12.
that will not fade or change colour readily: a fast dye
13.
  1. proof against fading: the colour is fast to sunlight
  2. (in combination): washfast
14.
(photog)
  1. requiring a relatively short time of exposure to produce a given density: a fast film
  2. permitting a short exposure time: a fast shutter
15.
(cricket) (of a bowler) characteristically delivering the ball rapidly
16.
(informal) glib or unreliable; deceptive: a fast talker
17.
(archaic) sound; deep: a fast sleep
18.
(informal) a deceptive or unscrupulous trick (esp in the phrase pull a fast one)
19.
fast worker, a person who achieves results quickly, esp in seductions
adverb
20.
quickly; rapidly
21.
soundly; deeply: fast asleep
22.
firmly; tightly
23.
in quick succession
24.
in advance of the correct time: my watch is running fast
25.
in a reckless or dissipated way
26.
(archaic) fast by, fast beside, close or hard by; very near
27.
(informal) play fast and loose, to behave in an insincere or unreliable manner
interjection
28.
(archery) (said by the field captain to archers) stop shooting!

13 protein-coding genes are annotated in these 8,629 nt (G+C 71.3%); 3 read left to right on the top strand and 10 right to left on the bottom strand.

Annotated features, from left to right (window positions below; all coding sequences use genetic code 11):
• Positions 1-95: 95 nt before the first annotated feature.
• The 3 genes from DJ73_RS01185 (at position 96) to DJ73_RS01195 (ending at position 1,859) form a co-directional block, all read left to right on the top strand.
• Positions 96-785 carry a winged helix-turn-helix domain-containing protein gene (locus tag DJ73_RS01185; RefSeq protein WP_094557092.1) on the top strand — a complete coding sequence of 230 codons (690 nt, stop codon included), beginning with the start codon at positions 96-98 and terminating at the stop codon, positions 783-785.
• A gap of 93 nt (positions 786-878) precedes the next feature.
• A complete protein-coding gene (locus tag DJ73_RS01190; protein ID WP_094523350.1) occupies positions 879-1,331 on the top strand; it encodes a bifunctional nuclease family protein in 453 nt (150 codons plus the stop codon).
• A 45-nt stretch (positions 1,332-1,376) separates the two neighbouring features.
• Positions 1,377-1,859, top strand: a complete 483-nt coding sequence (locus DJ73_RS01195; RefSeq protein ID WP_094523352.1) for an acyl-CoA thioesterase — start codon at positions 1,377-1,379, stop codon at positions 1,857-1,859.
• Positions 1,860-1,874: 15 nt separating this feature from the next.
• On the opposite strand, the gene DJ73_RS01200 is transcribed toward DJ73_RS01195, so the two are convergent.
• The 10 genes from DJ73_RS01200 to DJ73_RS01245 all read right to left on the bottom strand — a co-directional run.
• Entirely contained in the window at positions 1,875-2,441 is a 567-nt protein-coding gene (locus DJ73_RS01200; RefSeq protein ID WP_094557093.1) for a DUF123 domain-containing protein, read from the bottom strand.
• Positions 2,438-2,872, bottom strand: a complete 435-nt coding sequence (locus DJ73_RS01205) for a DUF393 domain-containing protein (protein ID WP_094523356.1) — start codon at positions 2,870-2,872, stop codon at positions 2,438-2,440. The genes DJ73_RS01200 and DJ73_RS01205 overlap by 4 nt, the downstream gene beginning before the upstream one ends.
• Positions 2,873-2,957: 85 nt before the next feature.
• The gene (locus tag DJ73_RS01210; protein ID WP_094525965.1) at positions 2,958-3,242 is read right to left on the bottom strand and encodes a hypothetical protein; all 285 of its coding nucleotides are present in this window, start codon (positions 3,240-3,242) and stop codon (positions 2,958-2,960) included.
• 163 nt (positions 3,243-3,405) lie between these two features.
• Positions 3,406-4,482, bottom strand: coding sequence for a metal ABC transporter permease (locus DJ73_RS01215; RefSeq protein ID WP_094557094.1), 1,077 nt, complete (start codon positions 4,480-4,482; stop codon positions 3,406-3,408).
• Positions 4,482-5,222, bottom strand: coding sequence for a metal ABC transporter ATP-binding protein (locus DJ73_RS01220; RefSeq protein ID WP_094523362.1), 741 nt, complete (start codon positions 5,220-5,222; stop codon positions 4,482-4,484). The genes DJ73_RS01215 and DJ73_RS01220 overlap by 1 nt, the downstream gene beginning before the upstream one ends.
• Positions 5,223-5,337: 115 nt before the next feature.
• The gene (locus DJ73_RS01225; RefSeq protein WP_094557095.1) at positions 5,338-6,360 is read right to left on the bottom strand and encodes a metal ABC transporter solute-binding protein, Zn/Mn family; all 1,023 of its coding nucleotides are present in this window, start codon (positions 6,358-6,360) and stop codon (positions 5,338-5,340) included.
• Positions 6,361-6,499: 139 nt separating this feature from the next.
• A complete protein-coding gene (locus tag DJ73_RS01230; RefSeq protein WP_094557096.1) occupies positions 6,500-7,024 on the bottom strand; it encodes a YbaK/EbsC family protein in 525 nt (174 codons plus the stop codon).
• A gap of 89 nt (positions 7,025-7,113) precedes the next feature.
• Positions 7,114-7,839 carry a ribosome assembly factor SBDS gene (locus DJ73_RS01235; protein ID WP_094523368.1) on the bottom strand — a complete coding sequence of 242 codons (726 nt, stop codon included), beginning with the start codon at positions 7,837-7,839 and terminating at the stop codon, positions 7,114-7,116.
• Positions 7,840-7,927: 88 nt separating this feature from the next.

Word Origin
Old English fæst strong, tight; related to Old High German festi firm, Old Norse fastr

fast2

/fɑːst/
verb
1.
(intransitive) to abstain from eating all or certain foods or meals, esp as a religious observance
noun
2.
  1. an act or period of fasting
  2. (as modifier): a fast day
Derived Forms
faster, noun
Word Origin
Old English fæstan; related to Old High German fastēn to fast, Gothic fastan
Collins English Dictionary - Complete & Unabridged 2012 Digital Edition
© William Collins Sons & Co. Ltd. 1979, 1986 © HarperCollins
Publishers 1998, 2000, 2003, 2005, 2006, 2007, 2009, 2012
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Word Origin and History for fast
adj.